1. One of them is Ed Catmull's Creativity, Inc. One of my respected colleagues, Cheryl Lloyd, sent me an email with the subject line, "My book choice for you to read, Greg!" The email had no text in the body of it, just an attached photo of the cover. I was intrigued and read the whole thing over the next couple of days. Catmull told really interesting stories about Pixar, one of my favourite movie studios. They consistently produce high quality, entertaining, and imaginative movies that appeal to a wide audience where age really doesn't matter. The one thing that drives every movie, and drives every decision of making each movie is one thing: the story.
The story is the thing that is the conduit for the characters, the setting, the animation, the music, the marketing, etc. Everything. It becomes really apparent from the anecdotes and examples that Catmull describes in the book that the directors, the producers, and animators have to understand and be committed to the story or the project does not work. I loved the book as a good read about corporate insight, an understanding of the creative process, and (from a follow up email from Cheryl) how the physical building affects communication and creativity. This entire blog is devoted to how a creative environment enhances people's (students') productivity (learning).
2. The second book, Insanely Simple by Ken Segall is about Apple and Steve Jobs, and how Jobs was always striving for simplicity. Examples are: the one button iPhone, the two word ad campaign, "Think different.", and the clean lines and user interfaces of iPods, iPads, and iMacs. Not only are Apple's products minimalist and streamlined, but their processes are too. There aren't meetings about meetings, in fact Segall explains how Apple's meetings are a small number of creative people who have the authority to make decisions. Segall tells the story of Jobs politely but clearly asking people to leave meetings because their roles and functions are not clear, nor necessary to making decisions. Similarly, there are no focus groups. Jobs eschews focus groups because they tend to yield mediocrity, not innovation, or try to please everyone which leads to feature bloat.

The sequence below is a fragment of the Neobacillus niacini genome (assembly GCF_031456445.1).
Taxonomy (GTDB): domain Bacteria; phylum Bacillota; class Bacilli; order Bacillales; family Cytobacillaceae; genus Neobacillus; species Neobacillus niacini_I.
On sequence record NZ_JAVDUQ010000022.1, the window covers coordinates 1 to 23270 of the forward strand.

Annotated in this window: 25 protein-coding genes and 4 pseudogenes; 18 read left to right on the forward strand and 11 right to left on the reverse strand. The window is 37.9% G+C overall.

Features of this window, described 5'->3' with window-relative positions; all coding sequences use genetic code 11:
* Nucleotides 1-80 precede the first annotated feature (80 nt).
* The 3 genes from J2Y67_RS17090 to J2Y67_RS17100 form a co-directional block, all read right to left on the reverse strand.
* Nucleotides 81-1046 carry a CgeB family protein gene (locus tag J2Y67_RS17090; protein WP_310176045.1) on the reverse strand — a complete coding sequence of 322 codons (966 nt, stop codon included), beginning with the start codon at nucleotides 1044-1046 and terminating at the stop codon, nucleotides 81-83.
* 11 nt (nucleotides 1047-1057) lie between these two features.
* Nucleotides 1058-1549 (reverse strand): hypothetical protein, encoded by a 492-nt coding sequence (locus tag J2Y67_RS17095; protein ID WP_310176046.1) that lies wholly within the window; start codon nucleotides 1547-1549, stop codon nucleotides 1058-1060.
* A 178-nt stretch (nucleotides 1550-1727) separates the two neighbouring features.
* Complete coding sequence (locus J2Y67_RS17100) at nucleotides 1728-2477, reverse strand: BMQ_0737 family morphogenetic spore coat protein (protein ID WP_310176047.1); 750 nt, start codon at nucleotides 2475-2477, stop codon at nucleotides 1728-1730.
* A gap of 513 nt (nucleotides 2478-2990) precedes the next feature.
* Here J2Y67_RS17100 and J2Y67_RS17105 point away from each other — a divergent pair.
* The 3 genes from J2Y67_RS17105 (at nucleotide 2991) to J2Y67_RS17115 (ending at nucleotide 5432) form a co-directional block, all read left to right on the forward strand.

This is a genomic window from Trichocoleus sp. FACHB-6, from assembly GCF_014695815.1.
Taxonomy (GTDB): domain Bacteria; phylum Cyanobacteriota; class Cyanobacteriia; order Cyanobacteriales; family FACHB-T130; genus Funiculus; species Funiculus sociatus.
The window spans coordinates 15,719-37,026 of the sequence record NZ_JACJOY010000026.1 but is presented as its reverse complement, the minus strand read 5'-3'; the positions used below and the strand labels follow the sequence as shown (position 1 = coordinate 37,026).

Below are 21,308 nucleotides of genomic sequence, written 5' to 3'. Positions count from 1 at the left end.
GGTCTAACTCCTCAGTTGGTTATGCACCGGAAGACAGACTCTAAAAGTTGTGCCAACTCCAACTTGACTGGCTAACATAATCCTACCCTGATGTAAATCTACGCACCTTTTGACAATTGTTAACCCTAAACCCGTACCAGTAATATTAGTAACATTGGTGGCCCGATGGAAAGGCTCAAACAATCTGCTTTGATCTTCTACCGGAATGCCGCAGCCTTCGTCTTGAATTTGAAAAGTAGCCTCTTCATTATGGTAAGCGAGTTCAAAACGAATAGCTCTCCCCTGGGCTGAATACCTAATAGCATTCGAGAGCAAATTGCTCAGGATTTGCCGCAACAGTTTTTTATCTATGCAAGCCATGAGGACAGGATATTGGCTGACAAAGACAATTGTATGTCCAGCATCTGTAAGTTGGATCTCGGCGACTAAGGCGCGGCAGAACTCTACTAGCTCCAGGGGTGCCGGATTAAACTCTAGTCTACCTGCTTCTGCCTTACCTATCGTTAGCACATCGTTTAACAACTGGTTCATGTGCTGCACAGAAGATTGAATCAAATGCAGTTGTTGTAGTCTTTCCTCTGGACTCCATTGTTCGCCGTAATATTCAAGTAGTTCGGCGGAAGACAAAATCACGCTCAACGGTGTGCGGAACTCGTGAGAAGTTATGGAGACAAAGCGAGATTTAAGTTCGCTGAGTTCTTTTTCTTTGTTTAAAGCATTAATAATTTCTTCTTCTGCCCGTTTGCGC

3. The third book is In Pursuit of Elegance: Why the Best Ideas Have Something Missing by Matthew May. I wrote about this book years ago (here), but I was reminded of it while reading these two other books because of its message of simplicity. Elegance in design is the reduction of the unnecessary and distracting; the ability to pare something down to its core but still allowing the user to modify and personalise.
What does this mean for education and classroom design?
I love elegance. In the things I have created and designed, I have tried to keep everything as simple as possible, rejecting the ornate. Reading these books, I am reminded of how important simplicity is.
As we've been getting ready to go back to school, I've seen countless images of classrooms on line Classroom design has really taken off in the last few years, but with the influence of Pinterest and TV design shows, I think we have created a monster. In the name of classroom design, people are creating these beautiful and interesting spaces, but they are beautiful and interesting the same way that I find Las Vegas beautiful and interesting.
We are packing classrooms with homey borders and accessories, lighting that rivals something from Cirque de Soleil, furniture that is varied in colour and design presumably to give students choice, but might turn out to be clunky because they don't fit with the rest of the classroom, etc. Maybe it's because I value simplicity, or maybe it is because MY purpose of classroom design is to help self-regulation while kids learn and to remove distractions, but I think we need to dial back and edit some of our design choices. I am definitely guilty of this and need to relook at my classroom.
These three books uphold the power of simplicity. I think this concept is directly applicable to education as well, beyond classroom design. Why not keep the users' (students') experience (learning) as clear and as simple as possible? By simple, I don't mean boring, but how about a clean, clear way that keeps distraction and abstraction to an absolute minimum? You know, elegant?
|I took this picture to remind me what simple looks like.|